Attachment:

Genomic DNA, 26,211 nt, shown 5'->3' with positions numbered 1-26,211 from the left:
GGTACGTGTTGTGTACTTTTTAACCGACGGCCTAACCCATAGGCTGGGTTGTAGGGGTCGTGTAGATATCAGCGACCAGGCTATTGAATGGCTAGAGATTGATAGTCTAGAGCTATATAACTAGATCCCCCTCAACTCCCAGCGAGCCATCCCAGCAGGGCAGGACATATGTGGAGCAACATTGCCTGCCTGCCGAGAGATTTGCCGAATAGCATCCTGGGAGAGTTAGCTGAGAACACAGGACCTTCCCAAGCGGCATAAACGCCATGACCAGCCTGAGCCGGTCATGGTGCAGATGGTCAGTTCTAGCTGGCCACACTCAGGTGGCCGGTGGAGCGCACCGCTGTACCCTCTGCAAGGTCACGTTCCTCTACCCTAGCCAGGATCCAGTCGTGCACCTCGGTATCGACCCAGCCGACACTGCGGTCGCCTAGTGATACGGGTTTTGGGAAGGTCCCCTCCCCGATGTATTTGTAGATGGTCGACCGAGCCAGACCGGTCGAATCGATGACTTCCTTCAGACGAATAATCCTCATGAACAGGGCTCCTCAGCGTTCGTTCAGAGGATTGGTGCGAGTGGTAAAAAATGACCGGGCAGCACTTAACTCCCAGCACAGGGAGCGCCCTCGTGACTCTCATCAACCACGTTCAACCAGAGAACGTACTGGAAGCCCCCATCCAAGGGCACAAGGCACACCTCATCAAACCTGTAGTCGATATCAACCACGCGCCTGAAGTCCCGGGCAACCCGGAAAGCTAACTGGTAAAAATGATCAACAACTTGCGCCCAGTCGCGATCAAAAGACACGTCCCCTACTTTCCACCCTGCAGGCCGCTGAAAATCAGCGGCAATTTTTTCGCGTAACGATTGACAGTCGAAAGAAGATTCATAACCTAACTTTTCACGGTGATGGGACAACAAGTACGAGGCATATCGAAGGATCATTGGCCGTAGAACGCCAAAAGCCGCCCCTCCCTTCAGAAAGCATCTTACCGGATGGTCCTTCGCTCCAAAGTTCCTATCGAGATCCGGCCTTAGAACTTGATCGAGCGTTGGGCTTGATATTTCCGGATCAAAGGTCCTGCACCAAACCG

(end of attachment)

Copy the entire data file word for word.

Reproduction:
Genomic DNA, 26,211 nt, shown 5'->3' with positions numbered 1-26,211 from the left:
GGTACGTGTTGTGTACTTTTTAACCGACGGCCTAACCCATAGGCTGGGTTGTAGGGGTCGTGTAGATATCAGCGACCAGGCTATTGAATGGCTAGAGATTGATAGTCTAGAGCTATATAACTAGATCCCCCTCAACTCCCAGCGAGCCATCCCAGCAGGGCAGGACATATGTGGAGCAACATTGCCTGCCTGCCGAGAGATTTGCCGAATAGCATCCTGGGAGAGTTAGCTGAGAACACAGGACCTTCCCAAGCGGCATAAACGCCATGACCAGCCTGAGCCGGTCATGGTGCAGATGGTCAGTTCTAGCTGGCCACACTCAGGTGGCCGGTGGAGCGCACCGCTGTACCCTCTGCAAGGTCACGTTCCTCTACCCTAGCCAGGATCCAGTCGTGCACCTCGGTATCGACCCAGCCGACACTGCGGTCGCCTAGTGATACGGGTTTTGGGAAGGTCCCCTCCCCGATGTATTTGTAGATGGTCGACCGAGCCAGACCGGTCGAATCGATGACTTCCTTCAGACGAATAATCCTCATGAACAGGGCTCCTCAGCGTTCGTTCAGAGGATTGGTGCGAGTGGTAAAAAATGACCGGGCAGCACTTAACTCCCAGCACAGGGAGCGCCCTCGTGACTCTCATCAACCACGTTCAACCAGAGAACGTACTGGAAGCCCCCATCCAAGGGCACAAGGCACACCTCATCAAACCTGTAGTCGATATCAACCACGCGCCTGAAGTCCCGGGCAACCCGGAAAGCTAACTGGTAAAAATGATCAACAACTTGCGCCCAGTCGCGATCAAAAGACACGTCCCCTACTTTCCACCCTGCAGGCCGCTGAAAATCAGCGGCAATTTTTTCGCGTAACGATTGACAGTCGAAAGAAGATTCATAACCTAACTTTTCACGGTGATGGGACAACAAGTACGAGGCATATCGAAGGATCATTGGCCGTAGAACGCCAAAAGCCGCCCCTCCCTTCAGAAAGCATCTTACCGGATGGTCCTTCGCTCCAAAGTTCCTATCGAGATCCGGCCTTAGAACTTGATCGAGCGTTGGGCTTGATATTTCCGGATCAAAGGTCCTGCACCAAACCG